Today is Groundhog Day, and while America holds her breath to see exactly how long winter will last based on what side of the bed a small hairy creature got out of this morning, the rest of the world ignores the real tradition of the day and goes back to their DVD and blu-ray shelves to rediscover Harold Ramis’ seminal Bill Murray starring comedy.
It’s dark, it’s brilliant and it features arguably Bill Murray’s finest performance of his career to date. And like the greatest films, it also comes with a raft of questions to engage those film fans who like to scratch beneath the surface of and discover more.
So to celebrate, we’re doing just that. And of course, we’ll be exploring exactly how long Phil spends trapped in the perpetual loop of Groundhog Day – more of that to come…
7. How Long Does It Take Phil To Decide To Kill Himself?
Does Phil really resort to trying to off himself as quickly as he does, simply because he is unable to get Rita to fall for him (which appears to be the suggestion of the film’s linear progression, at first glance)? Is he that close to the edge that such a thing is enough to push him completely to despair?
It’s probably not all that long, really. When I wrote the How Long… article I postulated that it would likely only take Phil around 20 days from the onset of his despair to reach the point where he wants to kill himself repeatedly in search of an end to his Hell. That was based on the fact that Phil is entirely self-centred, and the very idea of spending any time in Punxsutawney, let alone the prospect of eternity there, repulses him at the start of the film.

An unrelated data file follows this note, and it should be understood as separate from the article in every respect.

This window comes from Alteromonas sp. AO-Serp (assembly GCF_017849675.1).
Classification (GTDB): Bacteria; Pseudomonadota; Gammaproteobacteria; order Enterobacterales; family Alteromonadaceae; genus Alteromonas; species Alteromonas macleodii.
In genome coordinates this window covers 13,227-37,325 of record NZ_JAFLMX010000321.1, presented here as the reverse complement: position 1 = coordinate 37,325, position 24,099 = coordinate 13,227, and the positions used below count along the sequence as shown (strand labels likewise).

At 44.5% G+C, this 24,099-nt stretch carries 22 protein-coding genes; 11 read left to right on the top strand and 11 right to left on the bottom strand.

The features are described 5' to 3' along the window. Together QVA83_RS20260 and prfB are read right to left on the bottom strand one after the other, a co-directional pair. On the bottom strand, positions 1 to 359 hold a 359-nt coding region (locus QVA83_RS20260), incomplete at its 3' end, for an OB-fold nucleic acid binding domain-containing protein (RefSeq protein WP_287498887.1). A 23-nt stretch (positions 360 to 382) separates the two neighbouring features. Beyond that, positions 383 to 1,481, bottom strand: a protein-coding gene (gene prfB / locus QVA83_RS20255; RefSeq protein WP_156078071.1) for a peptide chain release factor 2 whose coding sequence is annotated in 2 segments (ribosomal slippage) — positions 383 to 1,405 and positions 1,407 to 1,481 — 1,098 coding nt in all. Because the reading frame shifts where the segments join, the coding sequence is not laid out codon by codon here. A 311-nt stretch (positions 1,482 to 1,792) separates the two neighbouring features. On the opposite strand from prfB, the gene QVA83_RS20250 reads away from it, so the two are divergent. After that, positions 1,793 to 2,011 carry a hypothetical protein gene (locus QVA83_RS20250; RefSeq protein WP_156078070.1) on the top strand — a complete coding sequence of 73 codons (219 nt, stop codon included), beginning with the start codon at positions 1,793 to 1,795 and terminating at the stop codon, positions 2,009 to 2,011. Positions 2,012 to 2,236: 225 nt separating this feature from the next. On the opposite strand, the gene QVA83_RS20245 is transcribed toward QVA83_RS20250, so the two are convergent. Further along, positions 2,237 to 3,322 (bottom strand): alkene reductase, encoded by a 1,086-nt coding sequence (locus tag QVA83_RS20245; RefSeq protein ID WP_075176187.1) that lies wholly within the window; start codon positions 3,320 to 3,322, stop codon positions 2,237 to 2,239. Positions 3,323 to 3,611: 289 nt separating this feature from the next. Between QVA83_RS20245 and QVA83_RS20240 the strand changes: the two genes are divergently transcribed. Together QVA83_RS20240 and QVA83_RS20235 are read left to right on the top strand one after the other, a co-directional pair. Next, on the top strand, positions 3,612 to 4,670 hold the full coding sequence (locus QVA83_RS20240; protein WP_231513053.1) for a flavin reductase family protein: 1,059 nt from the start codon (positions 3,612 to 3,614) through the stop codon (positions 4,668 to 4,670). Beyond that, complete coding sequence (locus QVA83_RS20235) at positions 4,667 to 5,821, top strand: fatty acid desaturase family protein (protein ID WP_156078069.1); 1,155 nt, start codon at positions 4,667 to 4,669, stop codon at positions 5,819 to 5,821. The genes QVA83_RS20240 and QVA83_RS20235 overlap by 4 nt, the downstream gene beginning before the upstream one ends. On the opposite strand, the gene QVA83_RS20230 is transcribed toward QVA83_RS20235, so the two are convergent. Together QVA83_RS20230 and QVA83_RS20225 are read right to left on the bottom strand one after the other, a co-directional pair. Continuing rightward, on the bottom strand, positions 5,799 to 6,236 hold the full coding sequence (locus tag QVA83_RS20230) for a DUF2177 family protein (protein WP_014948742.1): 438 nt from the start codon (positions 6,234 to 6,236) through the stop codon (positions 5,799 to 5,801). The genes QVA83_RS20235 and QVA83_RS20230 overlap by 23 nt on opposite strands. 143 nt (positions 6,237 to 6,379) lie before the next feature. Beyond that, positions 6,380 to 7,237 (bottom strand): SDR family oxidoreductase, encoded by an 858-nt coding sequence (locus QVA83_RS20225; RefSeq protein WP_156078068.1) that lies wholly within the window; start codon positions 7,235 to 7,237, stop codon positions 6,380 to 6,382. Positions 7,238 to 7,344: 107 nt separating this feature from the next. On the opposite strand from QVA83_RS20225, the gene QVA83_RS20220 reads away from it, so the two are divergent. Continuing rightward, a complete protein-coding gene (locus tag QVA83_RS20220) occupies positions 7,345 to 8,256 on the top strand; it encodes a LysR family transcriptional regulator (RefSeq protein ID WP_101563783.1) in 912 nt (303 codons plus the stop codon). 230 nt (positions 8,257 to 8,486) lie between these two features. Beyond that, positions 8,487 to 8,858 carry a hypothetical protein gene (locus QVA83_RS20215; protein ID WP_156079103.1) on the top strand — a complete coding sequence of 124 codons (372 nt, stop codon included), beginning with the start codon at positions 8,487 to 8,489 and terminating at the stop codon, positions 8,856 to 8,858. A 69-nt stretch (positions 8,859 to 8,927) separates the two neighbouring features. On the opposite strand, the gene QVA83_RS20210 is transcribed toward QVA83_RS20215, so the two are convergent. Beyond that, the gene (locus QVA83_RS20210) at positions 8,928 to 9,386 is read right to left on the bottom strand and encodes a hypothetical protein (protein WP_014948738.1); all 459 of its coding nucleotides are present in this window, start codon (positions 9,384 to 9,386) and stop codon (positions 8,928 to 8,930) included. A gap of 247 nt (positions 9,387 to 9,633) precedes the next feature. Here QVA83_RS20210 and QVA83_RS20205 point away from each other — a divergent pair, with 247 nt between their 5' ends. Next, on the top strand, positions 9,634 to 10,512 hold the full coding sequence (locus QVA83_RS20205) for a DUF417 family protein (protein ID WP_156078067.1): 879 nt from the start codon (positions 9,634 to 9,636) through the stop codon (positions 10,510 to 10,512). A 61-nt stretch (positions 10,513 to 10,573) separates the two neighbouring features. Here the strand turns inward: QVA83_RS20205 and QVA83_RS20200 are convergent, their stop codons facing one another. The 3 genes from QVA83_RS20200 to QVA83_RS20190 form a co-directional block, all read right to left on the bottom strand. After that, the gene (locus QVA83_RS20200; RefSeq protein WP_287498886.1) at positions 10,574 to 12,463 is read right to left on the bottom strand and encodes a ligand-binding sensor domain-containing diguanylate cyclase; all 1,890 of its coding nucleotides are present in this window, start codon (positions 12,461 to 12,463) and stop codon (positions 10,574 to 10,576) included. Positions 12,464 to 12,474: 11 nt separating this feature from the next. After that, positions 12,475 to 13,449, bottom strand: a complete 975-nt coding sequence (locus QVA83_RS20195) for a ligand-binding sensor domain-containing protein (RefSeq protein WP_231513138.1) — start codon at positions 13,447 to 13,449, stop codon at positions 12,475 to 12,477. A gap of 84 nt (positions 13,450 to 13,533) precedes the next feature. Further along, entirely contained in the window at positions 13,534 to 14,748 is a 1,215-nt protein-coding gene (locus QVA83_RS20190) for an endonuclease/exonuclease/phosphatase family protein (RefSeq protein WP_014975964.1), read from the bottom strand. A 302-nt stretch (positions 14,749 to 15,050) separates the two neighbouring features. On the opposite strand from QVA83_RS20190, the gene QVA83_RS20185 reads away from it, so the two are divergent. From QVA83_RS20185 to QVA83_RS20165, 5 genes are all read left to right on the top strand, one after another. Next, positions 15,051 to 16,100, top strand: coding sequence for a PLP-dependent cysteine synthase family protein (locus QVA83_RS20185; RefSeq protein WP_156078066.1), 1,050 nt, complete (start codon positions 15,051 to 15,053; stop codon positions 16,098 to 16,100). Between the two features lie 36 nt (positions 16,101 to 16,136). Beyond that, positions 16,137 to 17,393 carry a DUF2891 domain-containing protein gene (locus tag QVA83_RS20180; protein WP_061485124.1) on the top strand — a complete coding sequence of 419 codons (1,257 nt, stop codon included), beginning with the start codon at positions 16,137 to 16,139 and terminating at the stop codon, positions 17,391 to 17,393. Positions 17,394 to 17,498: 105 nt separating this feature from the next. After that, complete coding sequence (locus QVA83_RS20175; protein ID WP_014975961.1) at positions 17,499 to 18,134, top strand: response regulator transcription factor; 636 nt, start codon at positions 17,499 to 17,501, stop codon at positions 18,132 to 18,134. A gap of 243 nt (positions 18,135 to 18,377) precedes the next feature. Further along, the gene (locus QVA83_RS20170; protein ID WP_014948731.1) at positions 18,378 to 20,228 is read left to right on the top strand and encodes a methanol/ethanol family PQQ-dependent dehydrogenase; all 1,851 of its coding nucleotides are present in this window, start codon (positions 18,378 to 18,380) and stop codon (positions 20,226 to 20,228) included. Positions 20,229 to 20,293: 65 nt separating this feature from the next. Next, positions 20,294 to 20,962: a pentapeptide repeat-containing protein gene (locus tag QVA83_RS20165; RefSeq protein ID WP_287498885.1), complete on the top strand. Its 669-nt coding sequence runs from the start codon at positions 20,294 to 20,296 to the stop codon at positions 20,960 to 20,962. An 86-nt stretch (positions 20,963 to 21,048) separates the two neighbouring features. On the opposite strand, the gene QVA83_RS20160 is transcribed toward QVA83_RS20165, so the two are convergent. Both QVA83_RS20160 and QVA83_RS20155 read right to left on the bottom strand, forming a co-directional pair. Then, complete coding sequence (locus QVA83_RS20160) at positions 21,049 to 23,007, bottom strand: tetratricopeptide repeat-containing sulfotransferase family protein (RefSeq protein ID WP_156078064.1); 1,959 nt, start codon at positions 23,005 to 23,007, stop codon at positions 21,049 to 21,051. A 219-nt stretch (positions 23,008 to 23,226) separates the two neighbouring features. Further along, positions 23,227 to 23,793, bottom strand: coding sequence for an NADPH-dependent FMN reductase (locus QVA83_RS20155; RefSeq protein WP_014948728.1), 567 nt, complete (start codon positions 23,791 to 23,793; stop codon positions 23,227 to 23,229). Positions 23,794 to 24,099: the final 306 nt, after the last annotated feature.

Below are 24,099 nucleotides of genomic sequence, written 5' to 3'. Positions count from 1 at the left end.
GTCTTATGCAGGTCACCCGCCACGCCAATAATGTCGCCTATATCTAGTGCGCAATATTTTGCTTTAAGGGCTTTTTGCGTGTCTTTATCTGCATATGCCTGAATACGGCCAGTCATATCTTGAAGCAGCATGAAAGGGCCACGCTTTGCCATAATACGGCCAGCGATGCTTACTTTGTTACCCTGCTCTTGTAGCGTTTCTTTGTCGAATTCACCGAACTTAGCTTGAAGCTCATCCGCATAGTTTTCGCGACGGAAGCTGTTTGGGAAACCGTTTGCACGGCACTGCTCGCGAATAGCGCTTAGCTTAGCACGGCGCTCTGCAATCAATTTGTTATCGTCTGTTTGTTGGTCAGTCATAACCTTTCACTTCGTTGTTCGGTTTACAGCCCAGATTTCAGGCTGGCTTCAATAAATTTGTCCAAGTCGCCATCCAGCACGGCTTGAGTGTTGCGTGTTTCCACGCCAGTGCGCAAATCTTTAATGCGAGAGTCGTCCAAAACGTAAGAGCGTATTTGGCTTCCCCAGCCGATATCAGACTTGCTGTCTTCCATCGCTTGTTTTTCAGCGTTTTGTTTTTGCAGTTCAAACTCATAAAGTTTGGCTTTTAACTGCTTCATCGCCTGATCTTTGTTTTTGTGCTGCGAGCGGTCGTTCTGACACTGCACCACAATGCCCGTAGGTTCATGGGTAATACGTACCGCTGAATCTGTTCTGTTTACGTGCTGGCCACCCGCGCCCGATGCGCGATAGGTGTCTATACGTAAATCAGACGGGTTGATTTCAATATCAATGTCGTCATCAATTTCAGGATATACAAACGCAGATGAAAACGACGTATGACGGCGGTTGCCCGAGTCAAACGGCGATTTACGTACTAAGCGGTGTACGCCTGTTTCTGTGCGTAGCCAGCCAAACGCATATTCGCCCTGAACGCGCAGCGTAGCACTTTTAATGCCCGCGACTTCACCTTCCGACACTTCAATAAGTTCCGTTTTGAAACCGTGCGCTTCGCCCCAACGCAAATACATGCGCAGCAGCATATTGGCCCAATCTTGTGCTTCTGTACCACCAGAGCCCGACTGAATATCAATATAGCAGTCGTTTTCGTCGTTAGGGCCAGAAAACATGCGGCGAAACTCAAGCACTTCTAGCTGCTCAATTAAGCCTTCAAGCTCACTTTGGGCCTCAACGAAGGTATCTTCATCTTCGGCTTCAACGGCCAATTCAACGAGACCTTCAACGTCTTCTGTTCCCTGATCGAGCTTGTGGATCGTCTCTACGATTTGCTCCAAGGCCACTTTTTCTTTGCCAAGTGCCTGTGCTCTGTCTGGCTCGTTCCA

And look how quickly he turned to crime – it’s not as if he has the conventional moral compass of an every day man – that’s got to have caused some acceleration in his decision to die.
But then, that doesn’t mean he took only 20 days trapped in Punxsutawney to kill himself – he spends an awful lot of time attempting to legitimately woo Rita, or at least stealing information and using it to his benefit – remember this is the man willing to spend six months becoming an expert in flicking cards into a hat. So really, he has to have been in Groundhog day at least a while (more than the more than 10 years it takes to become fluent in French)
This article was first posted on February 2, 2013